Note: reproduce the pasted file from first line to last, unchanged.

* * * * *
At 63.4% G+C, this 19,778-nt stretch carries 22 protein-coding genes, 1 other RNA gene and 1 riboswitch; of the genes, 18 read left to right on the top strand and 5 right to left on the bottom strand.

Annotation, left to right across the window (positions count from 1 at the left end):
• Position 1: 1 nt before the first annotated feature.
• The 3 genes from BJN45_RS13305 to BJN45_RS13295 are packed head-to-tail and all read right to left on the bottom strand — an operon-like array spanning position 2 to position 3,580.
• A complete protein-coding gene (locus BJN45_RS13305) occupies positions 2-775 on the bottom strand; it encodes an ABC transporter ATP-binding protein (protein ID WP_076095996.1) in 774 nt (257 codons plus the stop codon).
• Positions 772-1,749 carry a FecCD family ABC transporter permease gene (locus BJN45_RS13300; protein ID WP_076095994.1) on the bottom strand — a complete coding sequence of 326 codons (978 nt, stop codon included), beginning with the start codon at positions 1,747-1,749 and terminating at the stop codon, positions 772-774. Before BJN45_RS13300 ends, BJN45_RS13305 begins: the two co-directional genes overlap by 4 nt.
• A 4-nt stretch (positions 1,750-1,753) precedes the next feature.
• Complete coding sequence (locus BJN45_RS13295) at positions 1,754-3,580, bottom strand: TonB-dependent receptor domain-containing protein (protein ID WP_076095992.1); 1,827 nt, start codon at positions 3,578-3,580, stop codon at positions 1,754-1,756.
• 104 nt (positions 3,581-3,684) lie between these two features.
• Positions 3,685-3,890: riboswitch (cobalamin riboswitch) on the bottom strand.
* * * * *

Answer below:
At 63.4% G+C, this 19,778-nt stretch carries 22 protein-coding genes, 1 other RNA gene and 1 riboswitch; of the genes, 18 read left to right on the top strand and 5 right to left on the bottom strand.

Annotation, left to right across the window (positions count from 1 at the left end):
• Position 1: 1 nt before the first annotated feature.
• The 3 genes from BJN45_RS13305 to BJN45_RS13295 are packed head-to-tail and all read right to left on the bottom strand — an operon-like array spanning position 2 to position 3,580.
• A complete protein-coding gene (locus BJN45_RS13305) occupies positions 2-775 on the bottom strand; it encodes an ABC transporter ATP-binding protein (protein ID WP_076095996.1) in 774 nt (257 codons plus the stop codon).
• Positions 772-1,749 carry a FecCD family ABC transporter permease gene (locus BJN45_RS13300; protein ID WP_076095994.1) on the bottom strand — a complete coding sequence of 326 codons (978 nt, stop codon included), beginning with the start codon at positions 1,747-1,749 and terminating at the stop codon, positions 772-774. Before BJN45_RS13300 ends, BJN45_RS13305 begins: the two co-directional genes overlap by 4 nt.
• A 4-nt stretch (positions 1,750-1,753) precedes the next feature.
• Complete coding sequence (locus BJN45_RS13295) at positions 1,754-3,580, bottom strand: TonB-dependent receptor domain-containing protein (protein ID WP_076095992.1); 1,827 nt, start codon at positions 3,578-3,580, stop codon at positions 1,754-1,756.
• 104 nt (positions 3,581-3,684) lie between these two features.
• Positions 3,685-3,890: riboswitch (cobalamin riboswitch) on the bottom strand.